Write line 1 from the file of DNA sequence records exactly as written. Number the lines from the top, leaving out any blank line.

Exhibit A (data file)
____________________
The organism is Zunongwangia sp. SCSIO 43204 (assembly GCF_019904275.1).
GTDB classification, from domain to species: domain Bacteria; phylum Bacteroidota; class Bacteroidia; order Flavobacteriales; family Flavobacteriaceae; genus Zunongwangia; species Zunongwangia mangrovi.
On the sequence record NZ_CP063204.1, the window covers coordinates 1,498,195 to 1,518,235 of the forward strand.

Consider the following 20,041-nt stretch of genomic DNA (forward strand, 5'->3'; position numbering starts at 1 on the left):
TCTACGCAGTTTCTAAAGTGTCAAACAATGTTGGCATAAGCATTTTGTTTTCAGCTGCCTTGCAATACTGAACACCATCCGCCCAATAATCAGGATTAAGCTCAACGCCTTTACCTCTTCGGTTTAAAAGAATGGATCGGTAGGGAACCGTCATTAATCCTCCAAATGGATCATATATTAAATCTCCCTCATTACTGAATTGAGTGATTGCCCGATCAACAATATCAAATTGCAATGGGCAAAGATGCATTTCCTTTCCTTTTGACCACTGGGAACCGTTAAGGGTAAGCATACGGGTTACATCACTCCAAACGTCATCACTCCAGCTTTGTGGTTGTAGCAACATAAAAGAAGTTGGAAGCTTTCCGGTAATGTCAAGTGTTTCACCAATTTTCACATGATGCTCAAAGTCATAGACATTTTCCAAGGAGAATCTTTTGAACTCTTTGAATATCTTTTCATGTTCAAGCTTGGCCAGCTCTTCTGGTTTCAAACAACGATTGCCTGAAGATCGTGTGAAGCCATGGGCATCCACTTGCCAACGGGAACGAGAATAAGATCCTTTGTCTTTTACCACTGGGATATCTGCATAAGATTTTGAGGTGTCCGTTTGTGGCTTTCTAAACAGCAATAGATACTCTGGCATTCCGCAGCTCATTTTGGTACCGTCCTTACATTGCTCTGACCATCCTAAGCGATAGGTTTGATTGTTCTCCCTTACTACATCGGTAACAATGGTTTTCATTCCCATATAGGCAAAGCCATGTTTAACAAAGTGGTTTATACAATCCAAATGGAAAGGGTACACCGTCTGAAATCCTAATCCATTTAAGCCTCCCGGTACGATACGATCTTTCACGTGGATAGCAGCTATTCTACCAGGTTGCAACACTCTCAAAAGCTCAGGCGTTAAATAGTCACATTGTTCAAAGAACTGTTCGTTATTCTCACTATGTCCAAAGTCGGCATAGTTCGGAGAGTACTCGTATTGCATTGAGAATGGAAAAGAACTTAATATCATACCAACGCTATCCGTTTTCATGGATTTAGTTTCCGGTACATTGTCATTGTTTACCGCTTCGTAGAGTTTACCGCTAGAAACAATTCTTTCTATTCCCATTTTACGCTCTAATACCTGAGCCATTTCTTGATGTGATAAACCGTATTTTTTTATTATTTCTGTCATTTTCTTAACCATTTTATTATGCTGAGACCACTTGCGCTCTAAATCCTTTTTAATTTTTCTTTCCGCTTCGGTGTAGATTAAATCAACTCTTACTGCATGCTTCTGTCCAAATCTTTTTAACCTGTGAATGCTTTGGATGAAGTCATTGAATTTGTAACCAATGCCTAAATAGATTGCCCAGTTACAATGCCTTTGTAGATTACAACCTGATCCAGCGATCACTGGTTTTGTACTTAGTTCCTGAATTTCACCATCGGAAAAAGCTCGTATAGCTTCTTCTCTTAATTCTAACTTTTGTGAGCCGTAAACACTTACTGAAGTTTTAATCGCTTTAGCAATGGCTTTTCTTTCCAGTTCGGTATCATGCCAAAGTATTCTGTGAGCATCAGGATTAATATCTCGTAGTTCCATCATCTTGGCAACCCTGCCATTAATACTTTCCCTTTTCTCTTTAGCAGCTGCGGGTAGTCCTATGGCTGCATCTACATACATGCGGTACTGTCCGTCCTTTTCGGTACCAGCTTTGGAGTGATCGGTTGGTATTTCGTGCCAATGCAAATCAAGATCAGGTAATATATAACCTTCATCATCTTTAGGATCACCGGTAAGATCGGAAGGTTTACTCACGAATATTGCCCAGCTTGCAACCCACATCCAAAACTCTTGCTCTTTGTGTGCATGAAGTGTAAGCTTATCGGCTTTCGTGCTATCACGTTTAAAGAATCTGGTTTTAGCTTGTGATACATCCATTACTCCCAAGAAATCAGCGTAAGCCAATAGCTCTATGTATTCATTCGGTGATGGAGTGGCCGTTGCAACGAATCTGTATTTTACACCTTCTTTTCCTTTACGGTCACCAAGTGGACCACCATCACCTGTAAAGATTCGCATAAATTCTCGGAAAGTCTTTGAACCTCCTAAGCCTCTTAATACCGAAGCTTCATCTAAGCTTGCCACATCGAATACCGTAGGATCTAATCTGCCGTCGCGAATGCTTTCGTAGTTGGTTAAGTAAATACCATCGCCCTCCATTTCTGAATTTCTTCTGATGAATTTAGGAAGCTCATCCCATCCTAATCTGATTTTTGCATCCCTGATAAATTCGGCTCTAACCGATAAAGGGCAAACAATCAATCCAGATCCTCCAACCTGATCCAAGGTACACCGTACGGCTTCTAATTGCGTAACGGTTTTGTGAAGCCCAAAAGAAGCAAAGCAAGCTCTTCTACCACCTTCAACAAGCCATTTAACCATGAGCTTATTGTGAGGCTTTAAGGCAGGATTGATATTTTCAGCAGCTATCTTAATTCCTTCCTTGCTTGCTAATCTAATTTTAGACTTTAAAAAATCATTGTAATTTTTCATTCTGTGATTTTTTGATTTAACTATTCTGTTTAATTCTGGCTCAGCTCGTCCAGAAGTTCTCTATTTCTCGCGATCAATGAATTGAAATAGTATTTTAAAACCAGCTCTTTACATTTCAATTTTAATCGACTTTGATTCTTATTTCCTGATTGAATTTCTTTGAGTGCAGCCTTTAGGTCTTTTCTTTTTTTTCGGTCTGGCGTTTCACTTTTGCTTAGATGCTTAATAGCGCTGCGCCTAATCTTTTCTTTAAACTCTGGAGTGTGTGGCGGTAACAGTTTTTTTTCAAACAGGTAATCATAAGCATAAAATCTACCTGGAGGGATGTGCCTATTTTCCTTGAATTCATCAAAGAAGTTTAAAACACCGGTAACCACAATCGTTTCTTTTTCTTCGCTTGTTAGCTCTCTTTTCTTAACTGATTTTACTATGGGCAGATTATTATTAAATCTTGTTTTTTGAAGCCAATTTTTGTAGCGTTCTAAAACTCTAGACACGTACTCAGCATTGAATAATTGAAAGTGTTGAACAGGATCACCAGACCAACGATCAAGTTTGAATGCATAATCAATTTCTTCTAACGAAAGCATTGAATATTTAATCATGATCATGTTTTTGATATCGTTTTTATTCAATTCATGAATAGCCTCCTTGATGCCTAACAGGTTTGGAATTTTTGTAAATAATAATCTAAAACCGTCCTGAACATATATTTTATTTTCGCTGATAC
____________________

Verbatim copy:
The organism is Zunongwangia sp. SCSIO 43204 (assembly GCF_019904275.1).